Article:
Jan 08

Dehydra progress

GCC Dehydra is evolving much faster than the Elsa version did and it is easier to use. Once I implemented virtual methods correctly, Joshua was able to do his thing in no time at all. All it takes is a custom GCC (I’d love to see it packaged) and specifying plugin parameters in CXXFLAGS.

Dehydra has some new tricks now like a tree representation of types (instead of a string) with full typedef support. Lisp remnants in GCC are getting a new life as JavaScript objects.

I’m current working on exposing the full GCC tree structure in JavaScript so one could do any analysis they wanted in pure JS. Dynamically typed GCC tree nodes are great for that. I’m starting with middle-end GIMPLE representation so in theory one will be able to analyze anything gcc can compile (Java, C++, C, ObjC, ObjC++, FORTRAN?). Eventually this will be expanded to support frontend specific tree nodes to be able to look at code closer to the way it was written. Oh and I expect people will be able to script large parts of C++ -> JavaScript rewrites with Dehydra.

In theory, one could make tree node conversion two way which would enable writing optimization passes in JS, but that would be silly.

What’s the point?

I want to be able to do Exception-safety analysis in pure JS. I want to enable unit checking (thought typedefs and inline conversion functions) in pure JS.

Additionally, Dehydra should be awesome for generating bindings. For example, I’ll be able use Dehydra to import GCC’s autogenerated enums to get string names for nodes.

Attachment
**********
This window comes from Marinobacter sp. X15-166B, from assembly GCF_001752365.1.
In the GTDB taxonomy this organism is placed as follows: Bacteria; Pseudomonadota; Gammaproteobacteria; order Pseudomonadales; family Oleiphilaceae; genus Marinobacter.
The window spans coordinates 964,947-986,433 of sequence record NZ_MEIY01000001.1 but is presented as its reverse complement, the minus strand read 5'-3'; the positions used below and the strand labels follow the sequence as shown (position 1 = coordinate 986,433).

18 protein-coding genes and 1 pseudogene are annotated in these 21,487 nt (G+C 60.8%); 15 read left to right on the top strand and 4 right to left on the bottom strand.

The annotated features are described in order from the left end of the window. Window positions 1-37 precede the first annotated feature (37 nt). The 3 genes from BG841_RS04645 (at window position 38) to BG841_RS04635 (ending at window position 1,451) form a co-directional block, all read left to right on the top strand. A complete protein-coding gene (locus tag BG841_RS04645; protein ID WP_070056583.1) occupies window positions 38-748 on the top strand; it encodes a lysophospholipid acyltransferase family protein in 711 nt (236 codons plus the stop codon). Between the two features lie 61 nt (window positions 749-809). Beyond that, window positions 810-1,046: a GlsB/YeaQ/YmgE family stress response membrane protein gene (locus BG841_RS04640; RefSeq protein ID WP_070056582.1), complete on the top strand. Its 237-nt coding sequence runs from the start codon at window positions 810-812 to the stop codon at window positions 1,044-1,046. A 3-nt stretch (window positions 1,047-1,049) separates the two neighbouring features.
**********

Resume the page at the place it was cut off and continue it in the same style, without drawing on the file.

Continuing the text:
Also it will become easy to extract callgraphs and various other stats out of the code if they are accessible in JS. Eventually we’ll be switching Dehydra to Tamarin to do all of the above really really fast.

GCC Plugins

While I am messing with the GCC AST, Dave is working on utilizing GCC’s control flow graphs with a separate plugin. Eventually we’ll merge our work, but for now it’s nice to not step on each others toes while adding features to the compiler. Given how easy life is with plugins I am amazed that people chose to go uphill bothways and not collaborate on a plugin interface for their crazy GCC extensions. Yes, I’m looking at you: mygcc and gccxml.

Aren’t there IDEs interested in making use of GCC internals too or is everybody interested in maintaining yet another crappy C parser like Linux’s Sparse tool?

I’m looking forward to exploring the many ways we can reuse what’s in the compiler to empower developers for Mozilla 2.

Jan 08

GCC + SpiderMonkey = GCC Dehydra


GCC Dehydra is starting to work. I encourage people try it out for their code scanning needs. The main missing feature is control-flow-sensitive traversal, which means that currently function bodies are traversed represented in a sequential fashion. It is the most complicated part of Dehydra, but most of the time this feature is not needed.

So far I got Benjamin’s stack-nsCOMPtr finding script to do stuff, which indicates that most of the features are working.

My vision is to switch to the GCC backend for all of our code analysis needs since it is well tested, fairly feature complete works with new versions of GCC (by definition).

Not everything is perfect in GCC land. There are some frustrating typedef issues to solve.

Source Re-factoring

Elsa still holds its own when it comes to refactoring code because it has a much cleaner lexer/parser and rarely opts to “optimize away” original AST structure. We should stick with Elsa’s arcane requirement of having to preprocess files with gcc <= 3.4 until either GCC becomes viable as a platform for refactoring or clang matures.

GCC is not suitable for refactoring work because it:

  1. Starts simplifying the AST  too early